Submission history:

  1. SC 2019: rejected. Source.
  2. PPoPP 2020: rejected. Source.
  3. PLDI 2020: rejected. Source.
  4. SC 2020: accepted. Source, PDF.

Dynamic Control Replication (PPoPP 2021)

While Legion began as a research project, it was never our goal for it to remain purely in the academic realm: we really wanted to produce a piece of software that would last and that people would actually use. That meant, in part, transforming the research culture of the core project into an engineering culture. By 2017, when the work on dynamic control replication began in earnest, that transformation was already underway: we had moved from occasional “throw it over the fence” public software releases, to doing everything in the open. We now had a real continuous integration (CI) infrastructure, instead of relying on me to manually hand-test everything. As far as the software itself, we cared much more about production quality and paying down technical debt from the very beginning, as opposed to building the software quick and dirty and paying the debt over time. And it meant that we would build things that were important, even if there was no immediate paper payoff—though we certainly hoped to publish the pieces that were interesting enough to warrant it.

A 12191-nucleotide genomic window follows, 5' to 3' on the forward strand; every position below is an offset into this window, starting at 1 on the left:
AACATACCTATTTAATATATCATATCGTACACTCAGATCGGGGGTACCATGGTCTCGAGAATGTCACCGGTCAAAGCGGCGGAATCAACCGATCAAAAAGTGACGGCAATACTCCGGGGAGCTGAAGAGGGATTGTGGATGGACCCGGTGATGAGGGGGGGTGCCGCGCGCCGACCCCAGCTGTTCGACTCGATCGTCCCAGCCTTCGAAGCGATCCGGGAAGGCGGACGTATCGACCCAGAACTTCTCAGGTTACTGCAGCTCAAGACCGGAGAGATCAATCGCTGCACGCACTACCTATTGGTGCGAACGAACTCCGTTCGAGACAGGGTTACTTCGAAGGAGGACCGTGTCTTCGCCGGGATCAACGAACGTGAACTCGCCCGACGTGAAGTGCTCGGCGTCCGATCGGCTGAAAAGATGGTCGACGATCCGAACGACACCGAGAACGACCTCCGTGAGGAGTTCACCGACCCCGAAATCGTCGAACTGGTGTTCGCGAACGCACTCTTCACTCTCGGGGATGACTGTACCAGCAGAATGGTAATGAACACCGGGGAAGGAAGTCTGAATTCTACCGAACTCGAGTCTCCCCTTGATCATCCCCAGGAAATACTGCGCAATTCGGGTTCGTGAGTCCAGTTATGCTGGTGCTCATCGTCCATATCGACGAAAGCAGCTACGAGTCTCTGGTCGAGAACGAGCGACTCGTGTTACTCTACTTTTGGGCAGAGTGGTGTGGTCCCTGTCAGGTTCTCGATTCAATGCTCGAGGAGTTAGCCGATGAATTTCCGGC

Dynamic control replication (DCR) was, at some level, just the dynamic version of the optimization that I had previously published in SC 2017. Dynamic in this case meant that it was built directly into the runtime system, instead of into the compiler. There were a couple reasons we decided to do this:

  1. We wanted to be able to provide CR from other languages beside Regent: C++, Python, etc. Again, in a pure research project, we wouldn’t have cared. But we wanted people to actually use this, and it was clear that there would never be a world in which everyone using Legion would be doing it through Regent. CR was turning out to be such a profoundly important optimization that we simply couldn’t ignore it.
  2. Being a runtime system meant that Legion had access to dynamic information, and therefore could potentially optimize programs inaccessible to the static version of the optimization. As I mentioned before, the compiler would always be inherently limited by these fundamentally challenging program analysis problems, that made it impossible to optimize many classes of programs.